Posted By Connie Thanasoulis-Cerrachio
If on-campus companies have told you they will follow-up with you and they have not, here are some specific follow-up tips you can employ:
- Check with Career Services and see if they have any information. Don’t wait too long because sometimes companies aren’t as organized as they need to be and a reminder from Career Services can get them back on track.
- You can email/call your company HR contact or the person who interviewed you. Send them a simple, upbeat email restating your interest, and ask when you can expect to hear back from them. You may even want to include a recent on-line article about their company.
- If you have a time sensitive situation (i.e. an offer from Company B), you need to call (and not email) your main contact at Company A with something like this: “You are my first choice and I’m very interested in moving forward. I have an offer from Company B and I need to get back to them in 1 week. I would much rather accept a position with you. Am I in line to receive an offer? And if so, will I hear anything within a week?” Clarity is king here!
- Continue to interview and explore companies. This is not the time to wait and do nothing until someone gets back to you. You should have been exploring other companies all along but if you have not, it’s not too late. Attend company presentations (if these are still being held) and marketing events (these should still be taking place) and meet the reps. I’ve often taken jobs based on the individuals I’d work with, rather than the company.
- If you’ve interviewed and gotten feedback like: “you would be perfect, I’m going to ensure you get another interview”, or “you are exactly like I was when I was in school – I know you’ll get called back” and you don’t hear back, you need to follow up with this person specifically. It can be frustrating because sometimes the person saying these things doesn’t have the final say as to who will be called back or who will receive an offer. Stay positive, even with the person who said you “were perfect” and is now saying “it’s not going to work”, and then keep Career Services in the loop and ask for advice.
Your best strategy: have so many companies on your list that nothing will get you down or slow you down.
Your best attributes: be knowledgeable about whom to contact and when, be organized about attending events, be proactive, very positive, and tenacious.
Communicating Off-Campus/ How to Follow-up with Companies That Don’t Follow-up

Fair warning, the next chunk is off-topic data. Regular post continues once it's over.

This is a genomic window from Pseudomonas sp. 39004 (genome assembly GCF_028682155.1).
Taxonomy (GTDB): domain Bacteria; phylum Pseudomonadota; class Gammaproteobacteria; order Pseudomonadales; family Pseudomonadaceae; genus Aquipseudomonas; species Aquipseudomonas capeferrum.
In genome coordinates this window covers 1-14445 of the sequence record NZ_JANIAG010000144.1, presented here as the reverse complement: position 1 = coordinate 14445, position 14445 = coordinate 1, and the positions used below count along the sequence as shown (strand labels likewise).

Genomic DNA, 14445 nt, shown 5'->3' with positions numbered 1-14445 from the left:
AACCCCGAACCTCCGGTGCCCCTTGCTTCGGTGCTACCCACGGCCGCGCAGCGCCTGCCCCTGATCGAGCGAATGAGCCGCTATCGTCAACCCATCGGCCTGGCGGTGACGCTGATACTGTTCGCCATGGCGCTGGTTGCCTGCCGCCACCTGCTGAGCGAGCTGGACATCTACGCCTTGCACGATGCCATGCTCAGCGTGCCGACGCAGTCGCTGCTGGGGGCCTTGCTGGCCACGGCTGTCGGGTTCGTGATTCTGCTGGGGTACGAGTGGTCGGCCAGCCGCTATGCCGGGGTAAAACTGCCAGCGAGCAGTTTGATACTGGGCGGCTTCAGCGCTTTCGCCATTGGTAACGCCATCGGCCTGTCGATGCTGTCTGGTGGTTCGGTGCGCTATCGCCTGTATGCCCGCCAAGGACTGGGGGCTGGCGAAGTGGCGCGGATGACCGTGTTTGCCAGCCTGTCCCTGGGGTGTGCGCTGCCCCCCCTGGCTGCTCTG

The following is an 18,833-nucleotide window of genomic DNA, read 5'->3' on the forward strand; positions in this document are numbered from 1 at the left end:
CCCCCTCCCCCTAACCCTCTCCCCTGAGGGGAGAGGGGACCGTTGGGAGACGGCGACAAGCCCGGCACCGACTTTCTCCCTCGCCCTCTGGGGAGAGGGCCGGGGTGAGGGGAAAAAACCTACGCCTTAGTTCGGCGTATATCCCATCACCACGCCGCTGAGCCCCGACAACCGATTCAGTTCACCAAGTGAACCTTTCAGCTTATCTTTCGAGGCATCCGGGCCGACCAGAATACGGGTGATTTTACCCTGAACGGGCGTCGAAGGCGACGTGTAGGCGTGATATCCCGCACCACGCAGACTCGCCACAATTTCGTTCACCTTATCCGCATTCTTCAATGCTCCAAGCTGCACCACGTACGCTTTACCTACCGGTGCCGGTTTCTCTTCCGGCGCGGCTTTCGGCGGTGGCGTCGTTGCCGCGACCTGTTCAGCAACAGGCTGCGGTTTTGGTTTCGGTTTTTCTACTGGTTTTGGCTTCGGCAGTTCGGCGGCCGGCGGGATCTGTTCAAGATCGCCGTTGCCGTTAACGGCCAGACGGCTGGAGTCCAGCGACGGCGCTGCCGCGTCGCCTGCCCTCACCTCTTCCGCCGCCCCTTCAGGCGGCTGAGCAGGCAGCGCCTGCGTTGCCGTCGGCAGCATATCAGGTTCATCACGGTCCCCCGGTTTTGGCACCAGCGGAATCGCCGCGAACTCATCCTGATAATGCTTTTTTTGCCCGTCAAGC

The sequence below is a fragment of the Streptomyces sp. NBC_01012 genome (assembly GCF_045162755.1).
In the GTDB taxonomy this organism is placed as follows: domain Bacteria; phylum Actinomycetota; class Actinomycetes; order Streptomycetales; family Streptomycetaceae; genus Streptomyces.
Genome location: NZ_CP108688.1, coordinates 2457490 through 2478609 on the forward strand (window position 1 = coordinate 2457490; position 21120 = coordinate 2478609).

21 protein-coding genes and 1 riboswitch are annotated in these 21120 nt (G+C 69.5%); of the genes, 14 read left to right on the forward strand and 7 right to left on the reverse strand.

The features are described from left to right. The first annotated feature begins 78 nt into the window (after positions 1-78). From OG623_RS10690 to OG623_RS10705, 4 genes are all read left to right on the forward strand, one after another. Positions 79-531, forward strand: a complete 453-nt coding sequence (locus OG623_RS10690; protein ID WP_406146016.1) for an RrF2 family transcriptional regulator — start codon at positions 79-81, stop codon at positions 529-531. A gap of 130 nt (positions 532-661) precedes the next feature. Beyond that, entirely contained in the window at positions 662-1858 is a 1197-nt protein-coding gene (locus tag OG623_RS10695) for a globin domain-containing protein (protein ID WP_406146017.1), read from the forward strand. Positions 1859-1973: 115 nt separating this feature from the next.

Posted By Caroline Ceniza-Levine
All good follow-up means that you get the info you need without being a pest. So Connie’s on-campus tips apply for off-campus as well. However, with off-campus you don’t have on-campus’ established deadlines and Career Services as an intermediary. Therefore, rule number 1 of off-campus is to know the process of each and every search that you undertake, so you can create deadlines and keep on track for yourself.
Ask what the timetable is every time you interview for a job. How many interviews do you anticipate for this opening? How quickly are you going to make a decision? When do you need a decision? When do you want the new hire to start?
Ask for the key decision-makers so you know with whom to follow up. Are you the main HR contact on this search? Can I circle back to you to check on status? To a non-HR person in the actual department, will you be making this decision or do I need to meet additional people? Can I circle back to you to check on status?
Know what you want to hear and protect yourself by continuing with other searches. Be organized about what other searches are in your pipeline and how far along each of them is. This way, you can implement Connie’s Tip 3 if needed. But keep looking as per Connie’s Tip 4 because things happen outside of your control – budgets change, position requirements change, maybe they need someone immediately instead of after May.
Network with the long-term in mind. Networking is key to any search but especially off-campus because you are making your own opportunities. Therefore, use each search as the chance to expand your networking relationships, and what is at stake is more than the open job but rather your long-term relationships. Be polite. Continue to engage with your contacts about things other than the immediate search – send an article, send a holiday card. Take the decision well even if it doesn’t go your way. There are other opportunities, but each relationship is unique.
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